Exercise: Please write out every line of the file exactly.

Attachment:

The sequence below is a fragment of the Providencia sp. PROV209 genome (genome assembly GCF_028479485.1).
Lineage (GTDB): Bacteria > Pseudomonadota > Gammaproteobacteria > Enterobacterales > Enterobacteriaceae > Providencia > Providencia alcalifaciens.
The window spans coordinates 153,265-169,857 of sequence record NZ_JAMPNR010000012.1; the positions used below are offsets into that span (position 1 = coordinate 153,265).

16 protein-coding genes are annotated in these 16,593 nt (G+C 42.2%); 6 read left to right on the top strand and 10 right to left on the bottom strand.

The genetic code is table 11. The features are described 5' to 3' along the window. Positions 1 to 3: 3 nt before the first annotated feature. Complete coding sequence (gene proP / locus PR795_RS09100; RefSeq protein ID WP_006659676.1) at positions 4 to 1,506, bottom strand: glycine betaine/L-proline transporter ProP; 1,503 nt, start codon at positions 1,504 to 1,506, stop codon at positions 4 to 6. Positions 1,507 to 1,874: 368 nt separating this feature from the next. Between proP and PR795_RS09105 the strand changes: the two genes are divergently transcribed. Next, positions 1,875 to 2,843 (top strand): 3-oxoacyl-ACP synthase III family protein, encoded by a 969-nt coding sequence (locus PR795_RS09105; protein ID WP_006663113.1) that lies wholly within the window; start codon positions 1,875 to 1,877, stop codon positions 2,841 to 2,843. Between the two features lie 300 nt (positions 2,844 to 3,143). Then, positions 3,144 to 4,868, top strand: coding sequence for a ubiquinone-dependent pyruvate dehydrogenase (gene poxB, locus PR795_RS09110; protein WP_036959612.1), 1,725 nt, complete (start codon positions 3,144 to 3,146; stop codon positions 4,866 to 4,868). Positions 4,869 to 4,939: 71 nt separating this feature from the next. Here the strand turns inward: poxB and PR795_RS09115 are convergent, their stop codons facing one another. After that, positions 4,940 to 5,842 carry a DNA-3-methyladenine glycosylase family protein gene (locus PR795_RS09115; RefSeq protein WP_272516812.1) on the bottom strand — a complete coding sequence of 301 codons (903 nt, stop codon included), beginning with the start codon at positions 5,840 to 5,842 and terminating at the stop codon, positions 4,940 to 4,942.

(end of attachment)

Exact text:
The sequence below is a fragment of the Providencia sp. PROV209 genome (genome assembly GCF_028479485.1).
Lineage (GTDB): Bacteria > Pseudomonadota > Gammaproteobacteria > Enterobacterales > Enterobacteriaceae > Providencia > Providencia alcalifaciens.
The window spans coordinates 153,265-169,857 of sequence record NZ_JAMPNR010000012.1; the positions used below are offsets into that span (position 1 = coordinate 153,265).

16 protein-coding genes are annotated in these 16,593 nt (G+C 42.2%); 6 read left to right on the top strand and 10 right to left on the bottom strand.

The genetic code is table 11. The features are described 5' to 3' along the window. Positions 1 to 3: 3 nt before the first annotated feature. Complete coding sequence (gene proP / locus PR795_RS09100; RefSeq protein ID WP_006659676.1) at positions 4 to 1,506, bottom strand: glycine betaine/L-proline transporter ProP; 1,503 nt, start codon at positions 1,504 to 1,506, stop codon at positions 4 to 6. Positions 1,507 to 1,874: 368 nt separating this feature from the next. Between proP and PR795_RS09105 the strand changes: the two genes are divergently transcribed. Next, positions 1,875 to 2,843 (top strand): 3-oxoacyl-ACP synthase III family protein, encoded by a 969-nt coding sequence (locus PR795_RS09105; protein ID WP_006663113.1) that lies wholly within the window; start codon positions 1,875 to 1,877, stop codon positions 2,841 to 2,843. Between the two features lie 300 nt (positions 2,844 to 3,143). Then, positions 3,144 to 4,868, top strand: coding sequence for a ubiquinone-dependent pyruvate dehydrogenase (gene poxB, locus PR795_RS09110; protein WP_036959612.1), 1,725 nt, complete (start codon positions 3,144 to 3,146; stop codon positions 4,866 to 4,868). Positions 4,869 to 4,939: 71 nt separating this feature from the next. Here the strand turns inward: poxB and PR795_RS09115 are convergent, their stop codons facing one another. After that, positions 4,940 to 5,842 carry a DNA-3-methyladenine glycosylase family protein gene (locus PR795_RS09115; RefSeq protein WP_272516812.1) on the bottom strand — a complete coding sequence of 301 codons (903 nt, stop codon included), beginning with the start codon at positions 5,840 to 5,842 and terminating at the stop codon, positions 4,940 to 4,942.